Twenty years ago, I strolled into your life. You didn’t see me coming. I was just this young, white guy with enough charm to get you to trust me. And you did. So I placed a matchbook in the corner and waited for the right moment to strike.

The right moment for me was always when I had you exactly where I wanted you based on my own needs, appetites and grand life schemes. Sometimes it was shortly after meeting. Sometimes it was a month. But, if we knew each other, there was a reason for it. And when I left, I left you wondering why you ever trusted me. No doubt scarring you for future encounters with charming strangers.

Before stylized visions of Hollywood plots start running through your mind, my affairs were far less ambitious. And my environments darker. Most of the people I encountered and engaged twenty years ago were just a tick or two away from my own plight of roaming the earth looking for truth in a reflection. Alcoholics. Drug addicts. People on the verge of nervous meltdowns, or worse. Insignificant souls who saw something good in me that wasn’t there. Or else it was buried so deep that I didn’t acknowledge it.

I was a runner. A liar. A thief. A manipulator. I went from job to job and town to town until I was fired or run out. I loved no one. I had no place to call home. I was also an alcoholic and did whatever I needed to do to ensure that I had access to it. I was literally without hope – and was willing to drag you down with me. Nothing good came from those 6 years of my life – except for hitting a bottom.

Tomorrow, August 3, 2011, I recognize 20 years without a drink. The events that led me to that point were dark and terrible. But the epiphany was brilliant and powerful. For the last few months I’ve been writing a book about my life, and am currently in the process of recounting the period when things were pretty bad. It’s not easy going back there. I definitely don’t want to glorify my mistakes, but I know how this story has worked out and so I have to get through the bad stuff, to get to the good. I can’t believe how my life has changed over twenty years. It makes me feel both grateful, and unworthy.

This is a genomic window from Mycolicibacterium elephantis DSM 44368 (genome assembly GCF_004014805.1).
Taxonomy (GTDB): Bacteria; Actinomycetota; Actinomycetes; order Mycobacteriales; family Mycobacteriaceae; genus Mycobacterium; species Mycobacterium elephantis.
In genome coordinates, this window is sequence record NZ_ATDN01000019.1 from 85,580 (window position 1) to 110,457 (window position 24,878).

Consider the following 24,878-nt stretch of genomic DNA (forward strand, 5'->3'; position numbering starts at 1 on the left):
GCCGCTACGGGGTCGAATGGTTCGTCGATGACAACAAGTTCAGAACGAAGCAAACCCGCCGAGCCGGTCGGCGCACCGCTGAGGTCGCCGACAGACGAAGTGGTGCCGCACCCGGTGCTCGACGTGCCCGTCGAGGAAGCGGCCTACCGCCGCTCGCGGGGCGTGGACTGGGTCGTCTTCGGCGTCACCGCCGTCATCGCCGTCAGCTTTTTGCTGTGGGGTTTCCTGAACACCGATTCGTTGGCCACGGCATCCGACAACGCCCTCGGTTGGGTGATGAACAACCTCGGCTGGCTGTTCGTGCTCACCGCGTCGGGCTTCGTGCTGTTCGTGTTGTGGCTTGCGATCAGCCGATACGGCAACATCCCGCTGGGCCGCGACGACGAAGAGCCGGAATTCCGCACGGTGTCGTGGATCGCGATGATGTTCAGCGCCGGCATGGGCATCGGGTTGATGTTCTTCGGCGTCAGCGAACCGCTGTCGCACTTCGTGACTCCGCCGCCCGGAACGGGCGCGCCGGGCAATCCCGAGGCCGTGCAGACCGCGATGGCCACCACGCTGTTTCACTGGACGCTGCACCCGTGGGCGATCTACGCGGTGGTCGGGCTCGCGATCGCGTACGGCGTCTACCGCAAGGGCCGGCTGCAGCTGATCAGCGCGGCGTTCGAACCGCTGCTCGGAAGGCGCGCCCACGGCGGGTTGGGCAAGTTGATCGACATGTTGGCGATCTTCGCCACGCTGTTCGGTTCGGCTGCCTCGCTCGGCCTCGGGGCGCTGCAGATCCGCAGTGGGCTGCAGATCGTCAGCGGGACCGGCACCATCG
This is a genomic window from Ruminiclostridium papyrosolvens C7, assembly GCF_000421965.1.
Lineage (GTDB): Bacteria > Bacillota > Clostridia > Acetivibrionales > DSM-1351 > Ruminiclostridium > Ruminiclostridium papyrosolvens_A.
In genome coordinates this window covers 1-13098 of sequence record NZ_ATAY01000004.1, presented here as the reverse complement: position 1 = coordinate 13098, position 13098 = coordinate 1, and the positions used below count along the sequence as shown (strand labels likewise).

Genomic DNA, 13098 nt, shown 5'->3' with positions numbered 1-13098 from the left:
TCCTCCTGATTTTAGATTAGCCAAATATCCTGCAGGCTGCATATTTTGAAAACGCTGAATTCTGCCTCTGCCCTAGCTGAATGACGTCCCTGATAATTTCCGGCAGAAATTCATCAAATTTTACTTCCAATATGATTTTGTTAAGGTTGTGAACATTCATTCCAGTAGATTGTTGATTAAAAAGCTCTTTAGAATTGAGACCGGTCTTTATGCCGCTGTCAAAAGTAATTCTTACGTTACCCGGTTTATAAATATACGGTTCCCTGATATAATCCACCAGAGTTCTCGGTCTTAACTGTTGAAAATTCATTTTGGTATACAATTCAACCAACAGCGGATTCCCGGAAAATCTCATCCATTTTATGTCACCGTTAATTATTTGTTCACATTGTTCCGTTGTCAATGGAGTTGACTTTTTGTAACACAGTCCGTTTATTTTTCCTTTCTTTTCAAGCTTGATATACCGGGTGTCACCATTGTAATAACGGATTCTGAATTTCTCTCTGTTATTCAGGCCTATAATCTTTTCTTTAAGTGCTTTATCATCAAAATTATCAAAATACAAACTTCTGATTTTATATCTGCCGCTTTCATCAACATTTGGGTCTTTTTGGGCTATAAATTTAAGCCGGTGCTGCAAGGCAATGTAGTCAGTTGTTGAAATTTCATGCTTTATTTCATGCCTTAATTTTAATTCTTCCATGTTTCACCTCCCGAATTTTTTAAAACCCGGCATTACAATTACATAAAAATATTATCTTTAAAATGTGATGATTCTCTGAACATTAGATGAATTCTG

Twenty years ago, if you told me I’d live until at least my late 40s, have a wife and children, a college education, a house, a car and friends who were like family – I’d figure out a way to take advantage of you, because you were obviously delusional, and then I’d laugh as I burned the bridge that connected us.

The relationships I have with people today are so real, I sometimes can’t stand it. No, I never think about drinking any more, but the reality of love that is in my life today sometimes takes me by surprise and overwhelms me. I’ve been with my wife for 18 years. She has no reference point to me as a monster. No one does. Of all the connections I’ve gained as the result of digital media these last few years, there’s not one person from my past that is part of my present. Even though I tried reaching out to make amends to the people I used and hurt, most of them were unreachable. I can only imagine that they faded into the fringe. I sometimes wish I could thank them.


Jim Mitchem

Boehner's Win Win
Birthdays Here

Jim Mitchem

Writer. Father to daughters. Husband. Ad man. Raised by wolves. @jmitchem on twitter. First novel, Minor King, out now.